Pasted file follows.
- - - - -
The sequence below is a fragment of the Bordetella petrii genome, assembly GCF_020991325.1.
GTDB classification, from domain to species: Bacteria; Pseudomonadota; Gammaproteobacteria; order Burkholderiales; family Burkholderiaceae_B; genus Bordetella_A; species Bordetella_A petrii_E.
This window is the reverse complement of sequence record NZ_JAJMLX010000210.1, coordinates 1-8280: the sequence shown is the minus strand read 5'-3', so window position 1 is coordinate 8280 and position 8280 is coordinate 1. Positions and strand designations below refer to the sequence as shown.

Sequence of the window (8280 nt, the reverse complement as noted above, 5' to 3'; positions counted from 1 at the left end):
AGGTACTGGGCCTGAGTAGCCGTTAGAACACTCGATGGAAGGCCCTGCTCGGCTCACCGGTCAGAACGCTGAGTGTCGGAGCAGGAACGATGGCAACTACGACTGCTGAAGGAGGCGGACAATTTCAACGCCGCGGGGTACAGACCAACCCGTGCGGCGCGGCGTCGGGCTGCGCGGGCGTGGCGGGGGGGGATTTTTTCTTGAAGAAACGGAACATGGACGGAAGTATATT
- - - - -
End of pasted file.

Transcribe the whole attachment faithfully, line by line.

The sequence below is a fragment of the Bordetella petrii genome, assembly GCF_020991325.1.
GTDB classification, from domain to species: Bacteria; Pseudomonadota; Gammaproteobacteria; order Burkholderiales; family Burkholderiaceae_B; genus Bordetella_A; species Bordetella_A petrii_E.
This window is the reverse complement of sequence record NZ_JAJMLX010000210.1, coordinates 1-8280: the sequence shown is the minus strand read 5'-3', so window position 1 is coordinate 8280 and position 8280 is coordinate 1. Positions and strand designations below refer to the sequence as shown.

Sequence of the window (8280 nt, the reverse complement as noted above, 5' to 3'; positions counted from 1 at the left end):
AGGTACTGGGCCTGAGTAGCCGTTAGAACACTCGATGGAAGGCCCTGCTCGGCTCACCGGTCAGAACGCTGAGTGTCGGAGCAGGAACGATGGCAACTACGACTGCTGAAGGAGGCGGACAATTTCAACGCCGCGGGGTACAGACCAACCCGTGCGGCGCGGCGTCGGGCTGCGCGGGCGTGGCGGGGGGGGATTTTTTCTTGAAGAAACGGAACATGGACGGAAGTATATT